Clinician-to-Clinician Update Clinician-to-Clinician Update

Awake Craniotomy with Speech Mapping Allows Patient to Return to Work

September 2016

Contributed by Michael C. Park, MD, PhD, Deborah D Roman, PsyD, and Catherine Miller, MD

Patients with primary brain tumors are sometimes at risk of losing speech and motor function whether or not the tumor is malignant. When imaging reveals a tumor in regions of the brain that control these functions, awake craniotomy is often indicated. In these procedures, specialized anesthesiologists and speech mapping psychologists work with a neurosurgeon to achieve maximum resection of a tumor without loss of speech function.1

Patient

A male patient was treated at a regional medical center for a traumatic brain injury. When the patient’s headaches, memory problems, and reading and speech difficulties persisted, physicians ordered a CAT scan, which revealed a large mass peripheral to brain regions affecting speech. Because of the tumor’s location and required treatment, the patient was transferred for further evaluation to neurosurgeons with University of Minnesota Medical Center, where awake craniotomy is routinely performed.

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— Illustration of a cancer cell

Management

MRI confirmed the presence of a large infiltrative tumor within the patient’s left frontal, parietal, and temporal lobes. A speech psychologist provided training and helped the patient prepare for intraoperative speech mapping during awake craniotomy. This mapping includes electrically stimulating parts of the brain to find which areas are vital to normal speech function. Intraoperative frozen pathology findings suggested a grade II primary brain tumor, a less aggressive type. Surgical resection proceeded conservatively. Surgeons noted tumor growth along the fiber tracts of the occipital lobe, a placement that would produce visual impairment and symptoms consistent with the reading difficulties the patient described. Intraoperative speech mapping of the conscious patient’s brain guided the neurosurgeon’s removal of the majority of the tumor. Following recovery, the patient experienced a relief in headache symptoms and no further loss of speech, vision, or memory. The Department of Neurosurgery’s weekly Tumor Board recommended DNA testing of the tumor tissue so as to guide the choice of chemotherapy for the patient. Along with this recommendation, the patient was referred back to his hospital for follow-up treatment with chemo-radiation, at the request of the patient.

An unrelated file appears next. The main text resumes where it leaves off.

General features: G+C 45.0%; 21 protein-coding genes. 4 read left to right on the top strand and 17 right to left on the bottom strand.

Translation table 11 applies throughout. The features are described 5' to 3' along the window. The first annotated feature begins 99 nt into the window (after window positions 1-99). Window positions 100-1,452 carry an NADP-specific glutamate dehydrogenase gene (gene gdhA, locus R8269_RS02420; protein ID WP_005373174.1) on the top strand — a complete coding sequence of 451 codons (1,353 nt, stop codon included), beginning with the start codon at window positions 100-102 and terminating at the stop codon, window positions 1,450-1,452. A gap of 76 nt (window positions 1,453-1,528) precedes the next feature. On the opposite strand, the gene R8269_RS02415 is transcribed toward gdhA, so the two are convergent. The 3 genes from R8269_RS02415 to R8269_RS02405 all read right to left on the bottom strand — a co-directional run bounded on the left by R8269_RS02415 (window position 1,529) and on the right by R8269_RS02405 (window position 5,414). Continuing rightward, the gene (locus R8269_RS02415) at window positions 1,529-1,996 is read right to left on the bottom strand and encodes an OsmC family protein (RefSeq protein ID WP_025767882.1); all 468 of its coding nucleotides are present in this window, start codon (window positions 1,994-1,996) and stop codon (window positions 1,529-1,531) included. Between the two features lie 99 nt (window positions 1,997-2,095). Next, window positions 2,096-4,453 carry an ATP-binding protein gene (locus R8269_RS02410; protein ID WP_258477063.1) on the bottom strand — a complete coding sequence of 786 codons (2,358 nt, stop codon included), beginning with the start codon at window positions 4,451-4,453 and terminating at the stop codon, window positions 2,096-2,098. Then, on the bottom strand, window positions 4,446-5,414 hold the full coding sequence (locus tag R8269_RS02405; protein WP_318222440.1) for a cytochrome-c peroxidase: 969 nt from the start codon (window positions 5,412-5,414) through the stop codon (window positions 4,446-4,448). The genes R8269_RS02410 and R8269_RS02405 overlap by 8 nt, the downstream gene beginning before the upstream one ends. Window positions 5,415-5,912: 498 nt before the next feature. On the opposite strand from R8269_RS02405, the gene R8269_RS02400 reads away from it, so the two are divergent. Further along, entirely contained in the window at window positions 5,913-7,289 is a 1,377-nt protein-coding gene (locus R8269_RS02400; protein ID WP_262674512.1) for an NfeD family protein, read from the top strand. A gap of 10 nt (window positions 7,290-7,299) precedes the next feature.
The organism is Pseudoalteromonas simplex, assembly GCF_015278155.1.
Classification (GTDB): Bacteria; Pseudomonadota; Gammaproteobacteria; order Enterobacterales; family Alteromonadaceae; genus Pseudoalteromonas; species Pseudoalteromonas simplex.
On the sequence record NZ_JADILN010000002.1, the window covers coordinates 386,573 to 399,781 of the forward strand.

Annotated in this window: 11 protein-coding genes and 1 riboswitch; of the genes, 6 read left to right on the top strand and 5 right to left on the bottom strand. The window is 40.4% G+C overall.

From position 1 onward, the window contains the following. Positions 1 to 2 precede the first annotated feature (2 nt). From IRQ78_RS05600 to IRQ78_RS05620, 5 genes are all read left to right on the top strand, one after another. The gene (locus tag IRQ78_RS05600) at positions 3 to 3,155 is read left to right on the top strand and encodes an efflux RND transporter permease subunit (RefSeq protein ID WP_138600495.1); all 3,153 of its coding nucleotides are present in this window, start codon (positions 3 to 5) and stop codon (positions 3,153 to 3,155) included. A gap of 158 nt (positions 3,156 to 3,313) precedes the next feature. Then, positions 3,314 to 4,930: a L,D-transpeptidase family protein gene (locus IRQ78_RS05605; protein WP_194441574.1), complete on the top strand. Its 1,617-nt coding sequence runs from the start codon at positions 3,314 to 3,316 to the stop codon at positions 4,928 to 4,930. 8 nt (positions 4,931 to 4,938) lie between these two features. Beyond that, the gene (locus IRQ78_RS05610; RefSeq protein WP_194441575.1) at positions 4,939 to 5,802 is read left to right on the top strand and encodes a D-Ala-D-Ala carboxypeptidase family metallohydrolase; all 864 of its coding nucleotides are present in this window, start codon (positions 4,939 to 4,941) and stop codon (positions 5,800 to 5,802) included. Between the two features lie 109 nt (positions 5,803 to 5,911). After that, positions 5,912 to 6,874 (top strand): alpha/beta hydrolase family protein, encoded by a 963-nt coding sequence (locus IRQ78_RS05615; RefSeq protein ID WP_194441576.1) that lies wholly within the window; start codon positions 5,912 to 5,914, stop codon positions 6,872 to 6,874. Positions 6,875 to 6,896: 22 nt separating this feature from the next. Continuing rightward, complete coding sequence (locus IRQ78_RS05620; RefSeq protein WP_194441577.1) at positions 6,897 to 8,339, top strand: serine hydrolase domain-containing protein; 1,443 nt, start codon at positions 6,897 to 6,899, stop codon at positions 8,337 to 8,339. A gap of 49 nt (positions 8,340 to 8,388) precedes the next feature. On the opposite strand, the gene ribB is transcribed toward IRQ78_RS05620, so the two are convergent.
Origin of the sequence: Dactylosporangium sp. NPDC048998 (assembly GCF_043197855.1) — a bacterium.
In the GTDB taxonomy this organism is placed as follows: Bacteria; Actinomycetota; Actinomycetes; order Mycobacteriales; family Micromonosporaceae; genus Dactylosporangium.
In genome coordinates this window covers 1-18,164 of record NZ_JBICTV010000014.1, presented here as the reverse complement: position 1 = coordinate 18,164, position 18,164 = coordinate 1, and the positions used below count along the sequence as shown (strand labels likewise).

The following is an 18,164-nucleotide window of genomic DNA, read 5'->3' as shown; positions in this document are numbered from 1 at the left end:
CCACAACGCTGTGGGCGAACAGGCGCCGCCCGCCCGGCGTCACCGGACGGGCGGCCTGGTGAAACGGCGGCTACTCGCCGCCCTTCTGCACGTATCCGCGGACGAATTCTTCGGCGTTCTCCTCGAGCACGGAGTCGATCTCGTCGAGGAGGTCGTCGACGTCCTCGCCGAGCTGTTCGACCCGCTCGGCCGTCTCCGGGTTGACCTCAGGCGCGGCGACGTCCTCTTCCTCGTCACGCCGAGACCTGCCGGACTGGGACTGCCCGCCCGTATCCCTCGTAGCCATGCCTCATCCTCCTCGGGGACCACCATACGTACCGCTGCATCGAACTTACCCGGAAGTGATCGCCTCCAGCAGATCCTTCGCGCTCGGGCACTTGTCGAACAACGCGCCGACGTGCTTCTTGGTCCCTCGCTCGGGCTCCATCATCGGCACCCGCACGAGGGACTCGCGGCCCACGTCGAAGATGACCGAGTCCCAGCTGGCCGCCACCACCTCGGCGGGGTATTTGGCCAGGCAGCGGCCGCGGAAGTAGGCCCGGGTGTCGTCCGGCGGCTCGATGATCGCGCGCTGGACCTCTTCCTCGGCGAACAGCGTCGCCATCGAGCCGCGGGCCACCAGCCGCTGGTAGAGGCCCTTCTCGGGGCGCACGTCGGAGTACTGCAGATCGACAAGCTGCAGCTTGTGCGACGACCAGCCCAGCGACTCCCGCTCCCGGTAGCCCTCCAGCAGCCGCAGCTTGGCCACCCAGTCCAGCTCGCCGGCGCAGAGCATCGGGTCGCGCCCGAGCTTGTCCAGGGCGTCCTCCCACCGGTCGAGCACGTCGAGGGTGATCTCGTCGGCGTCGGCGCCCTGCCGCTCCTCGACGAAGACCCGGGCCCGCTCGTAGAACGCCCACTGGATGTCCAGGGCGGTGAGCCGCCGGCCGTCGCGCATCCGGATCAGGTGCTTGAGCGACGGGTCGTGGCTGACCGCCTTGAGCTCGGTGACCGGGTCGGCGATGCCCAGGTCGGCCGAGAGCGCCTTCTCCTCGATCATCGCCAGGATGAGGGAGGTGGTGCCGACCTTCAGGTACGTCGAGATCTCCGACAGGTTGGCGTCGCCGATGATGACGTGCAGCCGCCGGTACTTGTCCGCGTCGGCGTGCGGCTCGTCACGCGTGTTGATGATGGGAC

Discussion

In this unusual case, traumatic brain injury was a red herring. Rather than inhibiting diagnosis, however, the patient’s TBI likely heightened his awareness of his own symptoms, which had developed gradually.

During awake craniotomy with functional mapping, the tumor’s location relative to areas governing speech or motor function guide a neurosurgeon’s decision-making on how aggressive or conservative to be in removing a tumor.2 In this case, the surgeon also considered the patient’s interest in returning to his job and the risk the tumor posed to brain functions essential to that profession—vision, speech, and clarity of thought.

References

  1. Meng L, Berger MS, Gelb AW. The potential benefits of awake craniotomy for brain tumor resection: an anesthesiologist’s perspective. J Neurosurg Anesthesiol. 2015; 27(4): 310-317.
  2. Kim SS, McCutcheon IE, Suki D, et al. Awake craniotomy for brain tumors near eloquent cortex: correlation of intraoperative cortical mapping with neurological outcomes in 309 consecutive patients. Neurosurgery. 2009; 64(5): 836-845.
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